Explore the best of kid-friendly DC with these museums and attractions that are perfect for the whole family.
DC’s wealth of museums and attractions means there are always magical places where kids are transported from the ho-hum of touring to the “Wow!” of experiencing. Many of these sites feature interactive exhibits and entertainment to help capture the attention of even the littlest sightseer. Begin your exploring with these family-friendly museums and attractions.
And if you're looking for even more kid-friendly fun, you can save big on popular attractions, museums and so much more with Washington, DC’s best city and attraction passes.
National Museum of Natural History
The National Museum of Natural History offers Q?rius, an interactive learning space for tweens and teens allowing them to engage in real-life science experiments Kids of all ages will be fascinated by daily tarantula feedings or a stroll among live butterflies in the Butterfly Pavilion. There's also the Fossil Basecamp at the David H. Koch Hall of Fossils Deep Time exhibit, an interactive area that enlightens visitors on the topics of fossil dating, fossilization and evolution.
National Geographic Museum
Animal lovers young and old will adore a spin through the National Geographic Museum. There are changing exhibits that always feature work by the magazine’s photographers, as well as displays that showcase the efforts of international scientists to protect the natural world’s resources and animals. Tickets are required, children under 5 are free.
International Spy Museum
Formerly a fixture in DC’s Downtown neighborhood, the International Spy Museum has moved to a new, purpose-built facility in L’Enfant Plaza, located in the Southwest Waterfront. The state-of-the-art museum offers enough spy-related intrigue and interactive family fun to fill an entire day. Not only is there lots and lots of new stuff to see, but you can take part in an Undercover Mission and discover numerous interactive elements at the museum. Admission fills up quickly; get your tickets in advance online.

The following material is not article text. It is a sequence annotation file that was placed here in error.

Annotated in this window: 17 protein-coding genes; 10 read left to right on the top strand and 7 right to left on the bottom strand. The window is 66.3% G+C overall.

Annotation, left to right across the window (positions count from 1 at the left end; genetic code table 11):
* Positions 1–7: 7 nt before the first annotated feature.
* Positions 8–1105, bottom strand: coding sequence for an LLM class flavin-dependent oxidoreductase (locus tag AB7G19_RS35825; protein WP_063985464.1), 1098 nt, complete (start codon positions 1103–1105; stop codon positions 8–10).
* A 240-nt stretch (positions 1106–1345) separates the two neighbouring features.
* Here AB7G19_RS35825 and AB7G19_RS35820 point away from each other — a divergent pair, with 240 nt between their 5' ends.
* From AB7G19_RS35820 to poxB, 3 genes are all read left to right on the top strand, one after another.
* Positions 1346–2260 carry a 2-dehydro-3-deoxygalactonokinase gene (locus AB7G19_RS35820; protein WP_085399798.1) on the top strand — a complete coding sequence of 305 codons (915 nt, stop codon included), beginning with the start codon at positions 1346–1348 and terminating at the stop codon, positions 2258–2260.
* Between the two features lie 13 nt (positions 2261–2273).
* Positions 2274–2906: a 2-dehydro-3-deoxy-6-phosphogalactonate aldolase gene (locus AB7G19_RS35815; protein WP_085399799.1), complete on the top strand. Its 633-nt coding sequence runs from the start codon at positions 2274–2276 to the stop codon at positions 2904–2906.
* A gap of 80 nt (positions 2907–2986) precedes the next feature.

U.S. Botanic Garden
Visit the U.S. Botanic Garden for a scavenger hunt that sends kids off to identify plants and get their passports stamped. Stop in the Children’s Garden so kids can play in the playhouse, pump water, dig with shovels, water plants and on occasion, help the staff plant flowers.
National Museum of American History
The American Presidency, America on the Move and The Price of Freedom are all interactive exhibits in the National Museum of American History. Be sure to ask the Welcome Center about the museum’s programs that day, which may include activities like peeking through a stereoscope, using a printing press or handling a cotton gin. Don’t leave without visiting Spark!Lab, where kids can try their hand at inventing. Wegmans Wonderplace is another kid-centric exhibition (geared towards ages 0-6) that provides a wealth of interactive experiences, including a kid-sized version of Julia Child's kitchen and a tugboat that the young ones can captain.
National Children's Museum
Joining the ranks of DC's top kid-friendly museums in January 2020, the all-new National Children's Museum welcomes visitors with its Dream Machine, a three-level jungle gym with climbing areas and huge slides, plus large-scale, cloud-like balls lit up with colorful LEDs. Tickets are required for admission.
Steven F. Udvar-Hazy Center
The National Air and Space Museum's Udvar-Hazy Center offers an impressive soup to nuts experience about all things air and space travel. The hangar-like museum houses dozens of aircraft and spacecraft, including the Lockheed SR-71 Blackbird, a Concorde and the space shuttle Discovery. Kids can strap into a fighter jet simulator to do barrel rolls, while visitors can also experience an on-site Observation Tower where they can watch planes land and take off at nearby Washington Dulles International Airport. While visiting is free, on-site parking requires payment.
National Gallery of Art
The free-to-visit National Gallery of Art welcomes families for all kinds of unique programming. On any given week, you could attend an artist conversation or bring a sketchbook as you learn about featured artists and works. Check out the museum's list of family activities for inspiration during your visit.
National Building Museum